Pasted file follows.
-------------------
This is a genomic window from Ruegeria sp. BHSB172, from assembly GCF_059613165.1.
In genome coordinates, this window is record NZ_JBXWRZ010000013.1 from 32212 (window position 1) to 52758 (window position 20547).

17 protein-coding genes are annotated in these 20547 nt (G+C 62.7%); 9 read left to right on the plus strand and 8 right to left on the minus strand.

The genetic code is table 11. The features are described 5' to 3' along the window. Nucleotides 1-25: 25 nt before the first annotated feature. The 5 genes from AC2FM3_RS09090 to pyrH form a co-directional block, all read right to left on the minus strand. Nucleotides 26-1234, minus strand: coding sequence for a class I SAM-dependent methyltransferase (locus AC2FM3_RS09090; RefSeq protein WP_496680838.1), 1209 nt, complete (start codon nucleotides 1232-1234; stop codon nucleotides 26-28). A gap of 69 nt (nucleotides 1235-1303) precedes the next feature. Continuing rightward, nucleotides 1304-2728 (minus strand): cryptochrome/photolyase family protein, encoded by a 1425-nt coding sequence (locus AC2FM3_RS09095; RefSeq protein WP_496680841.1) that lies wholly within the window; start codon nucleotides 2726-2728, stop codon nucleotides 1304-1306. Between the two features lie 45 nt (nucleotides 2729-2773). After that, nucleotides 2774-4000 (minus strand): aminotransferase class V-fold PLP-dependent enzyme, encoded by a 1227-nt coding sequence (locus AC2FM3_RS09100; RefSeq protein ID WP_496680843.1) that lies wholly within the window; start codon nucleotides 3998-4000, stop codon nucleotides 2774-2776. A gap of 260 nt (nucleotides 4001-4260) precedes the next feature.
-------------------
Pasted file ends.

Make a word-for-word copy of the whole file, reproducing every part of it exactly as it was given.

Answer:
This is a genomic window from Ruegeria sp. BHSB172, from assembly GCF_059613165.1.
In genome coordinates, this window is record NZ_JBXWRZ010000013.1 from 32212 (window position 1) to 52758 (window position 20547).

17 protein-coding genes are annotated in these 20547 nt (G+C 62.7%); 9 read left to right on the plus strand and 8 right to left on the minus strand.

The genetic code is table 11. The features are described 5' to 3' along the window. Nucleotides 1-25: 25 nt before the first annotated feature. The 5 genes from AC2FM3_RS09090 to pyrH form a co-directional block, all read right to left on the minus strand. Nucleotides 26-1234, minus strand: coding sequence for a class I SAM-dependent methyltransferase (locus AC2FM3_RS09090; RefSeq protein WP_496680838.1), 1209 nt, complete (start codon nucleotides 1232-1234; stop codon nucleotides 26-28). A gap of 69 nt (nucleotides 1235-1303) precedes the next feature. Continuing rightward, nucleotides 1304-2728 (minus strand): cryptochrome/photolyase family protein, encoded by a 1425-nt coding sequence (locus AC2FM3_RS09095; RefSeq protein WP_496680841.1) that lies wholly within the window; start codon nucleotides 2726-2728, stop codon nucleotides 1304-1306. Between the two features lie 45 nt (nucleotides 2729-2773). After that, nucleotides 2774-4000 (minus strand): aminotransferase class V-fold PLP-dependent enzyme, encoded by a 1227-nt coding sequence (locus AC2FM3_RS09100; RefSeq protein ID WP_496680843.1) that lies wholly within the window; start codon nucleotides 3998-4000, stop codon nucleotides 2774-2776. A gap of 260 nt (nucleotides 4001-4260) precedes the next feature.